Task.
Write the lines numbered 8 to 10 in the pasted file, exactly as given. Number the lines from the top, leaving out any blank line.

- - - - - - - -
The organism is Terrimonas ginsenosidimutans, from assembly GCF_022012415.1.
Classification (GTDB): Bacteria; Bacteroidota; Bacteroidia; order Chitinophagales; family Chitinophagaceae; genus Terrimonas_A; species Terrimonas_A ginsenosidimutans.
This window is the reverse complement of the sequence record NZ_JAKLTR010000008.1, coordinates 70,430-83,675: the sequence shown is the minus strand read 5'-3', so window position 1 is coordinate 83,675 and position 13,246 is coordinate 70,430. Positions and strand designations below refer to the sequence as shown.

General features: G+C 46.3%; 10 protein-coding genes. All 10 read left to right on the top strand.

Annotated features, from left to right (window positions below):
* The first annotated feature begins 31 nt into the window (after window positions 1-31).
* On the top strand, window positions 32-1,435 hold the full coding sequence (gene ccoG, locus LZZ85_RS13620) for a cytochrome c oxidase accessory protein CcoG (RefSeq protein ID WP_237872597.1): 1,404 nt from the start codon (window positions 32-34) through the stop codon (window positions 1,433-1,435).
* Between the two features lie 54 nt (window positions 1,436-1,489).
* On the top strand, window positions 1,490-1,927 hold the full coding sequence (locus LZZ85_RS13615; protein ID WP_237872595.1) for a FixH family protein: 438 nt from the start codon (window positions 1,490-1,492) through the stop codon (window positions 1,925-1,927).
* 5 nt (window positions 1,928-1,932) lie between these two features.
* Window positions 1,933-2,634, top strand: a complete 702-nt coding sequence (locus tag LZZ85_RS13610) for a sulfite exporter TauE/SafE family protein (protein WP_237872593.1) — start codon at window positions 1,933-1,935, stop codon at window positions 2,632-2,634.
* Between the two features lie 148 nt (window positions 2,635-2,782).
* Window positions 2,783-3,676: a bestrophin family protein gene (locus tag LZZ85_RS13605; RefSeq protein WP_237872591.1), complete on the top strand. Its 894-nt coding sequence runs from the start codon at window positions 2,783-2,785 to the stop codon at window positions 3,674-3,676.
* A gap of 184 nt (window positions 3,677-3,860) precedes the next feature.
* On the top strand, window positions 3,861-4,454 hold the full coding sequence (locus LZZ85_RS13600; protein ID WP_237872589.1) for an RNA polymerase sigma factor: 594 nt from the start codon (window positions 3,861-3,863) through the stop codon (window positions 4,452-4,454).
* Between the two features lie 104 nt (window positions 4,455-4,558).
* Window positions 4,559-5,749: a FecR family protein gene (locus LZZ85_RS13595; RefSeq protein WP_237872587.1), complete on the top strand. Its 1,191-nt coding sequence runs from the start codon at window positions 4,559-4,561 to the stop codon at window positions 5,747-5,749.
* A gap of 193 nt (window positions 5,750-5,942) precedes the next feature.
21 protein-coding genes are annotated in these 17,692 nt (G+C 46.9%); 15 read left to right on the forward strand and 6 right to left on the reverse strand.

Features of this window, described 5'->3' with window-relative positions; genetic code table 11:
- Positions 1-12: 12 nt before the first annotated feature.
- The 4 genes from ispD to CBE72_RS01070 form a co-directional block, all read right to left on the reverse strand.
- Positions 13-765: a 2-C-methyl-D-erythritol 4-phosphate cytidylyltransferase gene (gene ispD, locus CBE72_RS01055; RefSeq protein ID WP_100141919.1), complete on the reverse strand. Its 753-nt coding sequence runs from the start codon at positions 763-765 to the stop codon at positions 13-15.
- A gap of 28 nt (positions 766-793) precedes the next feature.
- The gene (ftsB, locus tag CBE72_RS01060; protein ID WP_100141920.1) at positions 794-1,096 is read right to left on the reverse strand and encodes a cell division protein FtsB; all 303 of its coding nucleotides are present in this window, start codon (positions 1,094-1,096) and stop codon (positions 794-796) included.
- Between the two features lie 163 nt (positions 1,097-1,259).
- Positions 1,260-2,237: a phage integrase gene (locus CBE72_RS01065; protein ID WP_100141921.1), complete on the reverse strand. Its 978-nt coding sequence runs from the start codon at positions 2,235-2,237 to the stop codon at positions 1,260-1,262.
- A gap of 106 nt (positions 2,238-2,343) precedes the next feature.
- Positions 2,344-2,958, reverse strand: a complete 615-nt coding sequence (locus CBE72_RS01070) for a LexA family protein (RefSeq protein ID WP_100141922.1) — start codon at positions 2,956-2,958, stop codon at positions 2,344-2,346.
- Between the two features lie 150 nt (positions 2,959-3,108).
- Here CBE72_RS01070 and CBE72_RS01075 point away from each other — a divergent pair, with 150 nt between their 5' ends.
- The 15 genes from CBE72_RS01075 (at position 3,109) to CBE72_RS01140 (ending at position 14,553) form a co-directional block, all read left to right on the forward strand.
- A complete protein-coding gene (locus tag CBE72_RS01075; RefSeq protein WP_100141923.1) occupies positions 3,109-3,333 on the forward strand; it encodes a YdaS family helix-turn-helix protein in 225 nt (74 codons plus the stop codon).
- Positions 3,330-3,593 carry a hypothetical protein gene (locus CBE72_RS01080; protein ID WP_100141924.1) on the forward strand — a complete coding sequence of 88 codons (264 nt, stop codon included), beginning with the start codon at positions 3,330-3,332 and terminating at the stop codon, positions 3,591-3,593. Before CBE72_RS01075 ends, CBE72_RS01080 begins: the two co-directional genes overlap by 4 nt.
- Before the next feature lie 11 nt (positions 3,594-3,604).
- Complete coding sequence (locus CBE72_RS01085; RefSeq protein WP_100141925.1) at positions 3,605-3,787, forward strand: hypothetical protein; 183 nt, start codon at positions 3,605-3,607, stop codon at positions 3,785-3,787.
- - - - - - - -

* Between the two features lie 54 nt (window positions 1,436-1,489).
* On the top strand, window positions 1,490-1,927 hold the full coding sequence (locus LZZ85_RS13615; protein ID WP_237872595.1) for a FixH family protein: 438 nt from the start codon (window positions 1,490-1,492) through the stop codon (window positions 1,925-1,927).
* 5 nt (window positions 1,928-1,932) lie between these two features.